May 20, 2022

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Blue Lava

Originally published June 27, 2012

LRO mosaic created by and merged with the Minsk color image by Maurice Collins, New Zealand

I was wrong. In the June 23 LPOD I wrote that it was remarkable that the color boundaries on Mare Imbrium persist even though there is no morphological evidence for different lava flows. I had looked for differences in the flows on the LRO QuickMap but its high Sun angles made it difficult to see any small topographic features that might exist. By coincidence, Maurice then sent me an LRO mosaic he had assembled of the area around Helicon and Le Verrier craters in northwestern Imbrium, with Prom. Laplace at upper left. After only a few seconds looking at this lower Sun view I noticed that there was small scale roughness on some of the mare surfaces. Quickly comparing with the Minsk Miracle Imagers LPOD I realized that the rougher textured surface seemed to occur on the younger, blue flows. I asked Maurice to combine the Minsk color with the LRO mosaic and presto, today's LPOD resulted. Even at this reduced scale (65%) I think the rougher texture is visible in many places within the blue - the full resolution enhanced excerpt from the northwest corner shows a little better the rough blue surface. Lava flow surfaces are rough on the meters to perhaps ten meter scale, but micrometeorite bombardment smoothes out such rough surfaces as seen on the faintly red flows. Some interesting geologic relations are suggested by this image. At 1 the blue flows stop against the base of a mare ridge that rises about 160 m, a topographic barrier. The shallow, nearly rimless crater at 2 could be a volcanic collapse pit but the fact that it does have 25 m high rim suggests that it may be an impact crater formed on the red lavas and was nearly buried by the subsequent blue ones. The rille at 3 becomes narrower and shallower near the front of the blue flow - was part of it covered by the blue? Now look down at Helicon (H) and Le Verrier (LV). The latter is surrounded by a well preserved continuous ejecta blanket; H isn't. The blue lavas covered at least some of H's nearby ejecta (and earlier red lavas may have too. The blue lavas also seem to embay and surround the western ejecta of LV, suggesting that the blue may have been emplaced after LV formed. But it isn't completely certain - LV ejecta may be on top of the blue meaning that the crater is younger than the latest lavas in this area. This is a nice example of how the Earth-based, amateur color image and the orbital black and white one each become more informative when considered with the other.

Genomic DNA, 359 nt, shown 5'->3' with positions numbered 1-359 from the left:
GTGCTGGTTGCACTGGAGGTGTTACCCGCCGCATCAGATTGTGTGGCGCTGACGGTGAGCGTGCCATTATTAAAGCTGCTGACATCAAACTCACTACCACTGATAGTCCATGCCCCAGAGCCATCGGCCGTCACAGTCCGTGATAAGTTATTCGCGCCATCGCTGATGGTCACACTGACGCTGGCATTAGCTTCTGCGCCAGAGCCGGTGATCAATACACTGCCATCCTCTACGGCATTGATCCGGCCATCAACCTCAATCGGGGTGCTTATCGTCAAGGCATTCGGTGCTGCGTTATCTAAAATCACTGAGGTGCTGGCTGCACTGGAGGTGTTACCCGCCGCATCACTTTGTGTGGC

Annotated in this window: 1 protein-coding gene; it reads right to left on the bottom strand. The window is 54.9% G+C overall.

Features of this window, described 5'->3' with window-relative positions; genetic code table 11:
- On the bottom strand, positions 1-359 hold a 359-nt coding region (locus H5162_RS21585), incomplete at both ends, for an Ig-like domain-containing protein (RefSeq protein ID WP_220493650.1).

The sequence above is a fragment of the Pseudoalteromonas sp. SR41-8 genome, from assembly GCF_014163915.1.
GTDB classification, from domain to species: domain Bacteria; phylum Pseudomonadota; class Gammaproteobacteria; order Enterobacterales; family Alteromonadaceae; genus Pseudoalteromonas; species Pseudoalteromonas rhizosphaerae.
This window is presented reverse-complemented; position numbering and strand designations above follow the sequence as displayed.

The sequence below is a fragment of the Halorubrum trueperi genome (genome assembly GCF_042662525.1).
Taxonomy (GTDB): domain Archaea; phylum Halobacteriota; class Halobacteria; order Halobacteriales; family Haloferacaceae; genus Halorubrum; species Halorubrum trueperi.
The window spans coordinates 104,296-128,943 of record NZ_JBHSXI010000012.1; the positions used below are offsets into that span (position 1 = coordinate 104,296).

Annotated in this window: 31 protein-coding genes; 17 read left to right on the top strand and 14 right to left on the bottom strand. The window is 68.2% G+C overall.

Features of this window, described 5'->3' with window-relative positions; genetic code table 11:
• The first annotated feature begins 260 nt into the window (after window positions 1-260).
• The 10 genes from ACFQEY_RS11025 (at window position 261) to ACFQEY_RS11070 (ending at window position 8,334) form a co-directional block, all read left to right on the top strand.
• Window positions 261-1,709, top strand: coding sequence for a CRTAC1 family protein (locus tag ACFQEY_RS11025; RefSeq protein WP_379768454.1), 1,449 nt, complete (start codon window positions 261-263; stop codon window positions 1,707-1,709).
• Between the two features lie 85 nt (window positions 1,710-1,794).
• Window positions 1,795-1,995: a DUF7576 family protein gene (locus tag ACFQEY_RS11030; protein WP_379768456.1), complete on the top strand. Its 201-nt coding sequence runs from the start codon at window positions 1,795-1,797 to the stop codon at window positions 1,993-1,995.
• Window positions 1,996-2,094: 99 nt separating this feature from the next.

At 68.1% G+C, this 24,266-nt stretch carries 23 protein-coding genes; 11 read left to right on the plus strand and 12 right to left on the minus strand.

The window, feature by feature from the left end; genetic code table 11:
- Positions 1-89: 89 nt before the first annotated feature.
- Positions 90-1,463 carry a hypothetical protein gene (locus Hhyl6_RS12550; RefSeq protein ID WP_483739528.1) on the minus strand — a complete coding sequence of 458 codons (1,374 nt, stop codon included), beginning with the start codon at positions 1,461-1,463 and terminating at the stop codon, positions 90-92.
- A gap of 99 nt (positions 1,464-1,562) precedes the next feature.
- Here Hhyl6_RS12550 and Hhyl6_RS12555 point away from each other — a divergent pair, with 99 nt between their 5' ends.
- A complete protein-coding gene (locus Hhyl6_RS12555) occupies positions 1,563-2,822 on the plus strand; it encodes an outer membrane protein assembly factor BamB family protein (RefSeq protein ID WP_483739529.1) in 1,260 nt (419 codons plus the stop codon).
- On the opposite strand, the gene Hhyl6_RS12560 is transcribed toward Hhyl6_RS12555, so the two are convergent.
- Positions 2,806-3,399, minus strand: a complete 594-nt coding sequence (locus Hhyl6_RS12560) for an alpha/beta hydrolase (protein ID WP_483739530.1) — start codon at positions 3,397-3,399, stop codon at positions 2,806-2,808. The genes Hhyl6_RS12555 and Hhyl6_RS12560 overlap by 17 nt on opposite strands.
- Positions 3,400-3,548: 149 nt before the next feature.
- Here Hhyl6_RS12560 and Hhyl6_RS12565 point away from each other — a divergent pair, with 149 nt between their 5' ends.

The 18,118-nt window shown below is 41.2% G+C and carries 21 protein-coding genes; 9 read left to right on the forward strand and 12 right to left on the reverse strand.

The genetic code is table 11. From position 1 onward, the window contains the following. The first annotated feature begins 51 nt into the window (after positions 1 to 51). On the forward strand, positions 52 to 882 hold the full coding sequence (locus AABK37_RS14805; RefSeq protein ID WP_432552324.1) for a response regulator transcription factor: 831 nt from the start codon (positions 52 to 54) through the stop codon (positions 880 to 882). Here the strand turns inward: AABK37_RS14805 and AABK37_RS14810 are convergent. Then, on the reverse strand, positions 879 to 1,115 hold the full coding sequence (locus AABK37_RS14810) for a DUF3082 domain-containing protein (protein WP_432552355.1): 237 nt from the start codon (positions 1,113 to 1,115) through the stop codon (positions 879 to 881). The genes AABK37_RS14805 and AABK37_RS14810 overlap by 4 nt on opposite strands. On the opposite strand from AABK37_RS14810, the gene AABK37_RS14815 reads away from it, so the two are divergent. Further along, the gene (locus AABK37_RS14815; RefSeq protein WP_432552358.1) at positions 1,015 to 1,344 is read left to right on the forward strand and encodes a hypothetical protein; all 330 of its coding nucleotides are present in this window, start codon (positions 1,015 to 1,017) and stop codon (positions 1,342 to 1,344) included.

Chuck Wood

Related Links
Rükl plate 11

Yesterday's LPOD: The Evidence Piles Up

Tomorrow's LPOD: A Long Way From Home


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